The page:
With passage of the new law, the restricted application option is now only available to individuals who were born in or before 1953.  Everyone born in 1954 or afterwards will no longer qualify to file a restricted application and, when filing, will be deemed to file for the greater of the two benefits described above.

3) Retroactive Benefits. This benefit option allowed someone who filed and suspended to later reverse their suspension decision and retroactively claim all the benefits which otherwise would have been paid had the individual never suspended the application in the first place.  The technique proved useful for anyone who filed and suspended after age 66 and later regretted making that decision – generally because of dramatically deteriorating health that shortened life expectancy.

The option for retroactive benefits will now be eliminated – effective 180 days after the bill is enacted.

Do I Need to Do Anything Now?

There is no need for any immediate action although some action will be warranted within the next 180 days in specific situations.  Although we cannot go through every possible scenario, we will cover some of the general circumstances below.

Widows/Widowers.  Widows and widowers appear to face no changes to their many strategy options or to any benefits they currently receive.

Divorced Spouses.  Divorced spouses born after 1953 will lose the option to claim benefits only on their ex-spouse’s earnings record (a version of the restricted application).  Divorced spouses born in or before 1953 will be unaffected.

Anyone Already Over Age 70 or Who Will Reach Age 70 by Next April.  There is no discernable impact for this group as you’ve hopefully already exploited all the potential loopholes.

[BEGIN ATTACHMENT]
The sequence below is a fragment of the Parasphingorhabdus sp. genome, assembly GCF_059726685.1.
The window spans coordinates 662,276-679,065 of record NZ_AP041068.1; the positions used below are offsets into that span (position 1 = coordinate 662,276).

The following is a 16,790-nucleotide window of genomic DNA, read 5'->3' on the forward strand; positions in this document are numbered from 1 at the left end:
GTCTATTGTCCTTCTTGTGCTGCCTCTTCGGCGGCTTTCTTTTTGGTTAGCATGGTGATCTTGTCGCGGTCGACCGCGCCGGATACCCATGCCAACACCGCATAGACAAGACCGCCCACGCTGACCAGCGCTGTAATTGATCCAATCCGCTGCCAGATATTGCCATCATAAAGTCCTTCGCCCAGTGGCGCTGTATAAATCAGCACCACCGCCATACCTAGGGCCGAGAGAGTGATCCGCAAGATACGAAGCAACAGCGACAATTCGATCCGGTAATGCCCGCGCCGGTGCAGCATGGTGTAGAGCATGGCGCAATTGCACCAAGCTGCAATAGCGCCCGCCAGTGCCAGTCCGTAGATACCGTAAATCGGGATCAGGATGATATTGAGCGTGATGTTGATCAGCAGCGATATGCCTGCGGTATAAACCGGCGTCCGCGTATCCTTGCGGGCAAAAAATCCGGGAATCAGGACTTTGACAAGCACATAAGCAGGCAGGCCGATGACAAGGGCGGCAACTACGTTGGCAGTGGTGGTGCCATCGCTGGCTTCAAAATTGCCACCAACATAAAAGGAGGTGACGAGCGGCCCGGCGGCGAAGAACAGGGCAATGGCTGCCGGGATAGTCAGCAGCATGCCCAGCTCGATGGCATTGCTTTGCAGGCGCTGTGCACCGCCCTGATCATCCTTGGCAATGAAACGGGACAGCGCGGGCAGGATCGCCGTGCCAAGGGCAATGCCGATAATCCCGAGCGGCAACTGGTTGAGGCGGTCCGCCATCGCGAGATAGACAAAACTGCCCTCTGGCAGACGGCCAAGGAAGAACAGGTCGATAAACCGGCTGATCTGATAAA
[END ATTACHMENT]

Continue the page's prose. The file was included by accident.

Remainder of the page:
Anyone Who Will Turn 66 Between Now and April 2016.  Individuals in this group may want to take advantage of the file and suspend option before the strategy closes next April.  The benefit depends on the circumstances but file and suspend will generally only be useful if your spouse has not filed for Social Security yet and is within 8 years of age.

Anyone Born In or After 1954.  For this group, there is generally no immediate impact.  You will lose the benefit of these Social Security loopholes but your claiming strategies will now be simplified when it comes time to claim.  The optimal strategy in many cases will be to wait as long as possible to claim benefits.

Anyone Born Between 1950 and 1953, Currently Married, and Not Already Claiming Benefits.  If you fall into this group, you still retain the restricted application option so there remains value in considering the different claiming options available to you and your spouse.  In cases where both spouses qualify for a benefit based on their own earnings history, it will often now make sense for the lower earning spouse to file before the higher earning spouse and the higher earning spouse to file a restricted application at full retirement age.

Anyone Born Between 1946 and 1949, Currently Married, and Not Already Claiming Benefits.  Depending on the age and earnings of your spouse, you’re likely to see little impact from the loophole closures.  However, individuals in this group with a younger spouse (born in 1953 or earlier) who were waiting to file and suspend until said spouse reached full retirement age, should file and suspend within the next 180 days.

What About My Specific Situation?

We try to cover some of the general scenarios above but every situation is different which is what makes Social Security planning a valuable service in the first place.  For those of you who are married and at or near full retirement age, we have likely already discussed your optimal plan of attack for Social Security claiming strategies.  Many of those strategies are unchanged by the new law but if you are uncertain whether or how these changes impact you, we encourage you to reach out to us.  You can call, email, or simply leave a comment below and we will get back to you.